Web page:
I thought Macaulay's original comments were to the point and I doubt if he could have rephrased them in any way that would satisfy those who were offended. You appear onstage for the appraisal of critics and public and you take your chances. This does not excuse gratuitous cruelty of the kind which John Simon could sometimes be guilty in his criticism of performers' looks, of course, but it's absurd to say, as Ashley Bouder did in The Huffington Post, that dancers get enough criticism about their bodies elsewhere and critics shouldn't pile on. What anyone is or isn't saying to Angle or Ringer offstage is not Macaulay's concern. What appears onstage is.
I don't agree with this at all. He certainly could have rephrased them, and just been simple about it. His 'original comments' may not have been exactly 'cruel', but they were gratuitous; and I do agree with miliosr that there really is a whiff of John Simon here, if not quite what he'd say about Judy Garland's looks, etc. He could simply have said both 'appeared to have gained weight', and even that this was visually 'somewhat distracting', or suchlike. I don't think he even needs to relate it to 'how they danced' the way others do, and it's all right if he wants to write about how he found their weight gains 'unfortunate' or 'not looking good in the piece' or even just 'not to his taste'. But this stupid cuteness: "looked as if she had eaten one sugarplum too many" and "seems to have been sampling half the Sweet realm" is not necessary. Relating their weight gain to the ballet material and eating sweets is tacky in a twee and obnoxious way, not original IMO.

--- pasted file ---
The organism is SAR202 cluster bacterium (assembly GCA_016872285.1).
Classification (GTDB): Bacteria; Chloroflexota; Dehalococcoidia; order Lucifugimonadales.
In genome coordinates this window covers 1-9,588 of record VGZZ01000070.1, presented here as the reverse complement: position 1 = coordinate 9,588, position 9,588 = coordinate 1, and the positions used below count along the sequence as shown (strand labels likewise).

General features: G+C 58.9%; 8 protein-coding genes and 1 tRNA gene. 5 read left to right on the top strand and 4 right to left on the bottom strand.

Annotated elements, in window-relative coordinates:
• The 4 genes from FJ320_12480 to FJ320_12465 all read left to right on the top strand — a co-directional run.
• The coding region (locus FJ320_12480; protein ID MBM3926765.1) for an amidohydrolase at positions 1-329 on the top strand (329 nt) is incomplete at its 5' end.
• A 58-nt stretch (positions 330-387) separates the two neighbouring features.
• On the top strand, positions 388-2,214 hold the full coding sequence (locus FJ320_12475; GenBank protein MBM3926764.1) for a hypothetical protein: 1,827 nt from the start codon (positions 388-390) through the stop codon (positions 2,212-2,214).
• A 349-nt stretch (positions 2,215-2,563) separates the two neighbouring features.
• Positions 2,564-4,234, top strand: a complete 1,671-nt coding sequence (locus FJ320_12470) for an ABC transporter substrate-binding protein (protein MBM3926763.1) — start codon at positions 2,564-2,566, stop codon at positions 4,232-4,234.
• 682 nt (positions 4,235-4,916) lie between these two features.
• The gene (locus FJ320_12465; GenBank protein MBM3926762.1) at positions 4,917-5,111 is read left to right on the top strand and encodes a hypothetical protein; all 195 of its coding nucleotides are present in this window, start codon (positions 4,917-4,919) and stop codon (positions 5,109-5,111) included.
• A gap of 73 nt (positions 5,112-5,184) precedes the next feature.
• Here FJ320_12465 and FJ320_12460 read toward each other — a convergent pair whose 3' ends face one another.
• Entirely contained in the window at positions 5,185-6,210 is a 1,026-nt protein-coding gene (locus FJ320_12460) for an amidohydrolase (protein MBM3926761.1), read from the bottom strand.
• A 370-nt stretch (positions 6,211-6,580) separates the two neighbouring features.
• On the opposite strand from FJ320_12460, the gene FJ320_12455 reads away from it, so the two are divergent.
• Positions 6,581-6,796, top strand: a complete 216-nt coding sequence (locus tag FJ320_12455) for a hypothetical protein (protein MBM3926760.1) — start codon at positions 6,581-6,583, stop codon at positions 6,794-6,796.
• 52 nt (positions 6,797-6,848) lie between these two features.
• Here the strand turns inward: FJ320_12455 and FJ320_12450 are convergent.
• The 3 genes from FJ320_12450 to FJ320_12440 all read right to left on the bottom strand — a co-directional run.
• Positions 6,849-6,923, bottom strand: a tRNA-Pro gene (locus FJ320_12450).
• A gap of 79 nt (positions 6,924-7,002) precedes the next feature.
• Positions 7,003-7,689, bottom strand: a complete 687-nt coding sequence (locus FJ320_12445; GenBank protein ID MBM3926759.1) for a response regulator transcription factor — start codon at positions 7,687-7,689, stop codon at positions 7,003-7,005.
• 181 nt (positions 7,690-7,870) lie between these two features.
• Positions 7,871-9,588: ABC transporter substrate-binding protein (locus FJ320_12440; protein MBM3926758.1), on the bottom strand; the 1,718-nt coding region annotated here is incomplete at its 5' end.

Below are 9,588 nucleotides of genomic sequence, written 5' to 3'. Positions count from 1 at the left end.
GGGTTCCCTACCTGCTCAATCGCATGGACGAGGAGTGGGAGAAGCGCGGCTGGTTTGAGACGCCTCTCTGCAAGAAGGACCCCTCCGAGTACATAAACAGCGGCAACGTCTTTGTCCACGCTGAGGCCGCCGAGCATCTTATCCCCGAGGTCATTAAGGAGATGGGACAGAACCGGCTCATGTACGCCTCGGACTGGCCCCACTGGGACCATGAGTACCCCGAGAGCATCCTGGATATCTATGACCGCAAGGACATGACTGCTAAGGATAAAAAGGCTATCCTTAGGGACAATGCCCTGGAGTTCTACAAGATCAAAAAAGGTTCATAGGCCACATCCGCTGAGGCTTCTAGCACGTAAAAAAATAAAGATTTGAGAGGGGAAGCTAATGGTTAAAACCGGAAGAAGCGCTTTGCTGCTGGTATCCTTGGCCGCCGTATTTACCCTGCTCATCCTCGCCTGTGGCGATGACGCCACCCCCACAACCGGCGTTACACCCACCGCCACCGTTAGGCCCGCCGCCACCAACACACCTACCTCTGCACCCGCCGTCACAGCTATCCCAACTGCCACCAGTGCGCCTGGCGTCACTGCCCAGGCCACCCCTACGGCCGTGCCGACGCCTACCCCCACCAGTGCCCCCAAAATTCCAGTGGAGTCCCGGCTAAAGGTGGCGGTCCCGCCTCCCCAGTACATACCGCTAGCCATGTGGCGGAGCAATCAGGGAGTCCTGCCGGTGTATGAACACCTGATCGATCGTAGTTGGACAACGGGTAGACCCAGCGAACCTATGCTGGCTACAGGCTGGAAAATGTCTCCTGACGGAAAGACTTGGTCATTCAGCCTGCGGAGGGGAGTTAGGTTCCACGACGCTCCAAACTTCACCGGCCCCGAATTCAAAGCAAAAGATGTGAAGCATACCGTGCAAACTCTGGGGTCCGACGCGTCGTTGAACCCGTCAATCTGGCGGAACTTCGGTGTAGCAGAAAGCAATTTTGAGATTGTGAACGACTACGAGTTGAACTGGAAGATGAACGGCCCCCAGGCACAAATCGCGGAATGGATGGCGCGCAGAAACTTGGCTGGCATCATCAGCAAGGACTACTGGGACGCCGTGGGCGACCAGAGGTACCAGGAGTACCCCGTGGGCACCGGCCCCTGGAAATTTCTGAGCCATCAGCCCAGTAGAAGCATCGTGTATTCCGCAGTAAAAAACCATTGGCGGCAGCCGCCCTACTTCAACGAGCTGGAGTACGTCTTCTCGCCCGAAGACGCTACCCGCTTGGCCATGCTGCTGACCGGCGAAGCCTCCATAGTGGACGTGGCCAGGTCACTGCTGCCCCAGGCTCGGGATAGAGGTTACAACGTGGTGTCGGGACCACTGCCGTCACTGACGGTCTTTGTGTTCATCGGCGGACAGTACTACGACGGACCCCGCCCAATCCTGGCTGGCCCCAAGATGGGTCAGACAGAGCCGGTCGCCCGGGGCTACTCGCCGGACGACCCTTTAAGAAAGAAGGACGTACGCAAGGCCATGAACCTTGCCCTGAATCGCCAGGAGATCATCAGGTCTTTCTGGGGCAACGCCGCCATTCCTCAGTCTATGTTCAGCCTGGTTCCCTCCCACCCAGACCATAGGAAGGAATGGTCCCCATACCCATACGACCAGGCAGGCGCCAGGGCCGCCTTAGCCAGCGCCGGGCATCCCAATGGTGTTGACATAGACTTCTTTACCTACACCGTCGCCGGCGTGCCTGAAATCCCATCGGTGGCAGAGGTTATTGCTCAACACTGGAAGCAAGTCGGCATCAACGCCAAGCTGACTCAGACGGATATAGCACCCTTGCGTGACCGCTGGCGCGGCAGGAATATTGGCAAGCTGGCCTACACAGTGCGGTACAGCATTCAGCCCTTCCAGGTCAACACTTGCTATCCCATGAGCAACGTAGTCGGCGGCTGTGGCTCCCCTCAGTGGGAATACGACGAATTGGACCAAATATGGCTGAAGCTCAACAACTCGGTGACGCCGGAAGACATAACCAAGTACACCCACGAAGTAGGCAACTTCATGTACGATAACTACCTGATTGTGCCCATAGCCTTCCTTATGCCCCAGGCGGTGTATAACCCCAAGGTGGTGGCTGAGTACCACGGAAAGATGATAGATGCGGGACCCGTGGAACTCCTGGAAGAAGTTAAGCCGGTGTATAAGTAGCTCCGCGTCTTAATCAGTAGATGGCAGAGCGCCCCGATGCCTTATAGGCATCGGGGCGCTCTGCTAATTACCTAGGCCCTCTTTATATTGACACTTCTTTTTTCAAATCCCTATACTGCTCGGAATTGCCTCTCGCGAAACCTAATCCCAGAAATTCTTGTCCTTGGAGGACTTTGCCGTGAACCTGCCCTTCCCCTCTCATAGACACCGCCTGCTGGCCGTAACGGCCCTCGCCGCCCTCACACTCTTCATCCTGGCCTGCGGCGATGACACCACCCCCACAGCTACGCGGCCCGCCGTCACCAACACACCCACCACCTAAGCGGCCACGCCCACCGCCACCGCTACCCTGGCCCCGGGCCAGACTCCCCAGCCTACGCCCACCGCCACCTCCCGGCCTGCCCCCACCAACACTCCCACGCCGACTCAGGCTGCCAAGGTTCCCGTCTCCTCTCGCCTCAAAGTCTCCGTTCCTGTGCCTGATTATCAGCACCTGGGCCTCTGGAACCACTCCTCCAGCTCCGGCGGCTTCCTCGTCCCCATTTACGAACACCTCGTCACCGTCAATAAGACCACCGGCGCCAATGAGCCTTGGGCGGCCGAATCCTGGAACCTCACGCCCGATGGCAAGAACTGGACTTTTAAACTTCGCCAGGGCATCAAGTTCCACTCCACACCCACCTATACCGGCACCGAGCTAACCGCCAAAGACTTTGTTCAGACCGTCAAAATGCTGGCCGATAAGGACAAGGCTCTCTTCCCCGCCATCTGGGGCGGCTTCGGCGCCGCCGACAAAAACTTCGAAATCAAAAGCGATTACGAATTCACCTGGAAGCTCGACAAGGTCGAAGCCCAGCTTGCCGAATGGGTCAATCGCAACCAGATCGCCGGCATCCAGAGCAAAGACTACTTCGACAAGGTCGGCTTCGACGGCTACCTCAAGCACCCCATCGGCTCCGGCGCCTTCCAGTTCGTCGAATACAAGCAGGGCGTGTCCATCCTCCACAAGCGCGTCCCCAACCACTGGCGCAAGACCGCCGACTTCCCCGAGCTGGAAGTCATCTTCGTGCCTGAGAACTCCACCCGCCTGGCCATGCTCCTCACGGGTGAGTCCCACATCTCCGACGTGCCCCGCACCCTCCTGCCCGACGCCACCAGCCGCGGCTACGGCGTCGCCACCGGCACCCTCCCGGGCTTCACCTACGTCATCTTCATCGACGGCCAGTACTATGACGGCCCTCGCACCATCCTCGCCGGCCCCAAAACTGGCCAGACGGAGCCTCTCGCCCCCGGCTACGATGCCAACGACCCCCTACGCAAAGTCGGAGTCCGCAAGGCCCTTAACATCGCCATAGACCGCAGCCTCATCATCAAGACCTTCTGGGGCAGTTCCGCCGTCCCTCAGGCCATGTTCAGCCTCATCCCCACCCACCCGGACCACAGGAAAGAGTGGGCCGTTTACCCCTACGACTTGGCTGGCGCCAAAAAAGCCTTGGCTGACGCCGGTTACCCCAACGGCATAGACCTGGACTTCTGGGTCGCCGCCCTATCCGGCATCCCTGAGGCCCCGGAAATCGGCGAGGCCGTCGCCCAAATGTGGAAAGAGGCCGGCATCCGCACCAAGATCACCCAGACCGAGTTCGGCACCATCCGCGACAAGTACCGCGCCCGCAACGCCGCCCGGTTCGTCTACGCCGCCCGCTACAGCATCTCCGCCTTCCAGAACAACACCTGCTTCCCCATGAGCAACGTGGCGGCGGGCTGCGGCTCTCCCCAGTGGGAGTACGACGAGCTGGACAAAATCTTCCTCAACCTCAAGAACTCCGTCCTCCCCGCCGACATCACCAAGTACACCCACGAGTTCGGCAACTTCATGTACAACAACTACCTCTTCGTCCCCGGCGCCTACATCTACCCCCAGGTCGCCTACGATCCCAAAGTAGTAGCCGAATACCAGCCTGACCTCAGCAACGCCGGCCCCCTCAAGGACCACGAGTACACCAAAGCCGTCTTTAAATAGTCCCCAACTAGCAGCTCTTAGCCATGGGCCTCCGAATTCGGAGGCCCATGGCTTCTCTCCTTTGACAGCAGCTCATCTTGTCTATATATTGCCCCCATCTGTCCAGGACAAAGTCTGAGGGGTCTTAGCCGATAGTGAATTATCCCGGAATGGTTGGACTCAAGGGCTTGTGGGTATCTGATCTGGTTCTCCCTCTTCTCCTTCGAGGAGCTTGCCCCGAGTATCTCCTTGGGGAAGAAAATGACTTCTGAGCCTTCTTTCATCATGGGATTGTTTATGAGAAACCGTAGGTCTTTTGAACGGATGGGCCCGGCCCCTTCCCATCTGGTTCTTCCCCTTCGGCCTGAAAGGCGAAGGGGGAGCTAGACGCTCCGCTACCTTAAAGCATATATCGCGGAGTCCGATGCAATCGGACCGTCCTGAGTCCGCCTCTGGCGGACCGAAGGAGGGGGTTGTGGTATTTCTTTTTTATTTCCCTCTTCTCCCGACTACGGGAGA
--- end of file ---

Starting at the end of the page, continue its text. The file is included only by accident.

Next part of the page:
Macaulay aside, I haven't seen Ringer for about 4 years, so I wouldn't be able to say anything, but if Jared Angle really has noticeably gained weight, that does surprise me, and he had to do it really fast: I saw him in 'Swan Lake' in February, and he was so slim and svelte you were even quite conscious of it. I didn't find him a charismatic dancer in any sense of a strong princely presence, but his grande pirouettes were certainly something one couldn't argue too much with--they were there.
I believe discussions about a dancer's weight should be in the context of the performance. Macaulay states the Lynn Seymour and Mark Morris gave wonderful performances despite their weight. Agreed, I witnessed both, however in the Nutcracker review all we know is Macaulay's opinion about weight. Was the dancing heavy, labored, line distorted, choreographic intent not achieved? We don't know any of this. All we know is that Ringer and Angle were too heavy looking for Macaulay's taste.
I think, however clumsily, it was 'in the context of the performance', even if not made as specific as with Seymour and Morris. I guess I just find his remarks on the sweet-eating silly. I don't like his writing that much, and this is aside from what his expertise in ballet may or may not be (meaning others will know better than I, although it would seem he obviously knows a great deal.)